The practicality of using the sun’s energy to power a modern broiler house is being put to the test in a three-year study on a Laurel, Delaware, broiler farm. A partnership of government agencies, private enterprise and the University of Delaware has been formed to put solar power to the test in a real-world, on-farm situation.
The farm, which is owned by Allen Family Foods, has five broiler houses on it, but only one will use solar power. In total, the solar panels on the farm can generate up to 42 kilowatts of electricity. This is more power than is needed to run the broiler house, and the additional power will be used to charge batteries and sell electricity back to the power grid. The batteries can be used to power the house when the sun goes down; and, if necessary, power can be pulled back off the grid. Emergency power can also be provided by the farm’s fossil fuel-powered backup generator.
The system being tested on the farm was built by WorldWater & Power Corp., with help from the University of Delaware, at a cost of $500,000. Chris Schering, vice president of national accounts for WorldWater & Power Corp., said future farm installations, without all of the monitoring equipment and surplus generating capacity, would cost one-half to two-thirds to equip. Future installations may or may not use batteries. Since utilities do not all have the same rate structures, whether or not it would be economical to have a battery system could depend on local rate structures.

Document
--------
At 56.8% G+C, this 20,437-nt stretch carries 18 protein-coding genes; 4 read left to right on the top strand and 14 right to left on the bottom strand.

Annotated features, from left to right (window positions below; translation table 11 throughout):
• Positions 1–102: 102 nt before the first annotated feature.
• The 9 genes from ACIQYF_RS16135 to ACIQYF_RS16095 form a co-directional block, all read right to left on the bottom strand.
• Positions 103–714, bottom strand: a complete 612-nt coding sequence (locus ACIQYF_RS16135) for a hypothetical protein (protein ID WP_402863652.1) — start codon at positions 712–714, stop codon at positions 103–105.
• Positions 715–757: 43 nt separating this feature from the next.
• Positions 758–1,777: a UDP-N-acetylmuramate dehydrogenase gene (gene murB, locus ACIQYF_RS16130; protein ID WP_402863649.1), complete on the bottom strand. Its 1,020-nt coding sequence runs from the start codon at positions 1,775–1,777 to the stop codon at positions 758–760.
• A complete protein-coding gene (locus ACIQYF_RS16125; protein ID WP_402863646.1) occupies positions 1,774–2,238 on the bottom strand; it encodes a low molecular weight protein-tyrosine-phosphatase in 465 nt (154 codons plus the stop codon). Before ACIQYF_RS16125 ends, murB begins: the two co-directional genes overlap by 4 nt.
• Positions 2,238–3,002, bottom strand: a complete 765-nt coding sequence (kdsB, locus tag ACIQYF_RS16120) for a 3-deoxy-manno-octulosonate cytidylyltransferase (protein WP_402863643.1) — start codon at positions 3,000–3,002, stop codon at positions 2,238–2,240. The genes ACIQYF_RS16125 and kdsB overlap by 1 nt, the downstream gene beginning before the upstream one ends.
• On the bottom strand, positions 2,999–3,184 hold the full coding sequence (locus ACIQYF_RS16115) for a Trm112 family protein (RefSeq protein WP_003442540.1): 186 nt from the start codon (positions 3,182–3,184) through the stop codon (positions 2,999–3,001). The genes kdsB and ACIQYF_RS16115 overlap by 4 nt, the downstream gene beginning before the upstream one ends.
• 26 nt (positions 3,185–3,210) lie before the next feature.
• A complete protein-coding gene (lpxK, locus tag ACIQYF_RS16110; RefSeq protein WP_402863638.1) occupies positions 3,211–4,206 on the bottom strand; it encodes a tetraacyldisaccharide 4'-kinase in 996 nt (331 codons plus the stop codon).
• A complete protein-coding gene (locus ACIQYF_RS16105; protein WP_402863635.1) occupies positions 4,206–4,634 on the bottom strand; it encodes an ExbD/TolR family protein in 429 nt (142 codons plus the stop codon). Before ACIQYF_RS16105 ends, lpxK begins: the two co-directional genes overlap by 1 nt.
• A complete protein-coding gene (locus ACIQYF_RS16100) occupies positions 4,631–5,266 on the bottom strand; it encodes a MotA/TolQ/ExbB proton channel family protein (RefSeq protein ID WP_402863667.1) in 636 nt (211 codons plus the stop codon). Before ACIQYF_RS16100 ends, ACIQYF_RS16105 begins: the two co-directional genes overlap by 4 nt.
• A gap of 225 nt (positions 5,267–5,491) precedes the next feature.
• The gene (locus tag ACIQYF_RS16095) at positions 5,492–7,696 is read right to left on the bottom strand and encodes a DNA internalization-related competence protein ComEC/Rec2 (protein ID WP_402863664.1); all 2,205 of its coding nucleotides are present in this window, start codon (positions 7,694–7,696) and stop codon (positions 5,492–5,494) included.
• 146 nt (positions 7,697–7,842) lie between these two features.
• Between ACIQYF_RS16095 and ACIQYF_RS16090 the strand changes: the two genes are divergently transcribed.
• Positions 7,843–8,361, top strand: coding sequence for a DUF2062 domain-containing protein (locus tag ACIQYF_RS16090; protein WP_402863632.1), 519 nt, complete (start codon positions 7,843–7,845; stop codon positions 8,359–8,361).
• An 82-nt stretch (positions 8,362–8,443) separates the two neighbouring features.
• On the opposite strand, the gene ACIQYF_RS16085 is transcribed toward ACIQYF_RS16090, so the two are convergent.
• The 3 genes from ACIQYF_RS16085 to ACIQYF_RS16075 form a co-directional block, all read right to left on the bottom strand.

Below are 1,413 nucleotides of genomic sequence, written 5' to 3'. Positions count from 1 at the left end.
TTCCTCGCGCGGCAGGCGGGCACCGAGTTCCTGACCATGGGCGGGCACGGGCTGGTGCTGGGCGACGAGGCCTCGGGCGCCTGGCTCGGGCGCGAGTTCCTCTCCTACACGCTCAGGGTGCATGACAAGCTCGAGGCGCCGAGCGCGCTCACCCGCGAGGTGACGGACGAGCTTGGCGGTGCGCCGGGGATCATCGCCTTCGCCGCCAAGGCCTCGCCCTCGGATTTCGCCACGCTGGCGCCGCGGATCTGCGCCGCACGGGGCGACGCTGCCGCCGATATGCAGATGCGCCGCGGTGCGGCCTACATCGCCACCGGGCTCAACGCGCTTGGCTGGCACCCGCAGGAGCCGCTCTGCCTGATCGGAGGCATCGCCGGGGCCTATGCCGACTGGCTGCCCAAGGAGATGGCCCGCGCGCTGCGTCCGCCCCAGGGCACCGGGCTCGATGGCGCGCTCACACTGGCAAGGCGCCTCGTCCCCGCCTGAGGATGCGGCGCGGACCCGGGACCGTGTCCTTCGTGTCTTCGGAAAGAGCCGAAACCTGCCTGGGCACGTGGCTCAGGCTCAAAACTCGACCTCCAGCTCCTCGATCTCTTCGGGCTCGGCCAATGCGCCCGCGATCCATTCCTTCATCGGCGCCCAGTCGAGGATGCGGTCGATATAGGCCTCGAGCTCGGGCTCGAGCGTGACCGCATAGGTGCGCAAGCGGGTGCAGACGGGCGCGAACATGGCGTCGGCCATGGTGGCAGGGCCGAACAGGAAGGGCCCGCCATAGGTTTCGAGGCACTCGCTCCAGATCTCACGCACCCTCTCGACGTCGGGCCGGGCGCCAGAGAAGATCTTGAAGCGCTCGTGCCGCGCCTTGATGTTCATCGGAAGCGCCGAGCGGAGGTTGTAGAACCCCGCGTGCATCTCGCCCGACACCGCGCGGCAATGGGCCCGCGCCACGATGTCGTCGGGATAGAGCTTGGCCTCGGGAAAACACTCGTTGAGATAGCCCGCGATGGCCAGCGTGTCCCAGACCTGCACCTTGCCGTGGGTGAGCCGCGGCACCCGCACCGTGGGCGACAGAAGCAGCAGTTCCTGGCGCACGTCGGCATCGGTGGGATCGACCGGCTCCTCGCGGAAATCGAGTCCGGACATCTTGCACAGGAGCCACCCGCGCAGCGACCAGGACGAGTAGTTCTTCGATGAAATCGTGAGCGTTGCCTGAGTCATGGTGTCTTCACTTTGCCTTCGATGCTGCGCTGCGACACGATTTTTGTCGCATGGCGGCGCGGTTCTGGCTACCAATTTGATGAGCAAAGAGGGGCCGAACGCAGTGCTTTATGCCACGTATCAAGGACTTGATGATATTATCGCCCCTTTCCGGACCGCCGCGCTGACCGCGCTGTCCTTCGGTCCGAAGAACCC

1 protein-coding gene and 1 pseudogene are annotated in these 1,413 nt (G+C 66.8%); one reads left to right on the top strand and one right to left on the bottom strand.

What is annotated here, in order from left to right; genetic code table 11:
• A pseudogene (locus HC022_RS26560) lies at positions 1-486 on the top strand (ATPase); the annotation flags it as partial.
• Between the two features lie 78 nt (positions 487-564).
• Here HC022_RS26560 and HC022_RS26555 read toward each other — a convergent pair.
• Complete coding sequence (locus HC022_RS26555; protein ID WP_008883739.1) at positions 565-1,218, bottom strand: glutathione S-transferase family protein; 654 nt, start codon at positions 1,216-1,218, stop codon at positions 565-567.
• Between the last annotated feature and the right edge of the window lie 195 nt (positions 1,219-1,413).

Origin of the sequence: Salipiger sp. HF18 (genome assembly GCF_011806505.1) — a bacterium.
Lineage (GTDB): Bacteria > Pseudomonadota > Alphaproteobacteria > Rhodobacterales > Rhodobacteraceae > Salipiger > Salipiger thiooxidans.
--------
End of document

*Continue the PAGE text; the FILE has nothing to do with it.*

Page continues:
Some federal and state tax credits and rebates are available to help fund alternative energy projects like this solar system. It is expected that tax credits and rebates will offset over half of the cost of this project, which is being paid for by Allen Family Foods. Schering said that after considering tax credits and rebates, which vary by state, and depending on local electric rates, a solar-powered, electric-generating system for a poultry farm could pay for itself in as little as four years. Commercially available solar systems are warranted for 25 years, according to Schering.
The farm, which is owned by Allen Family Foods, has five broiler houses on it, but only one will use solar power.
A solar-powered, electric-generating system for a poultry farm could pay for itself in as little as four years.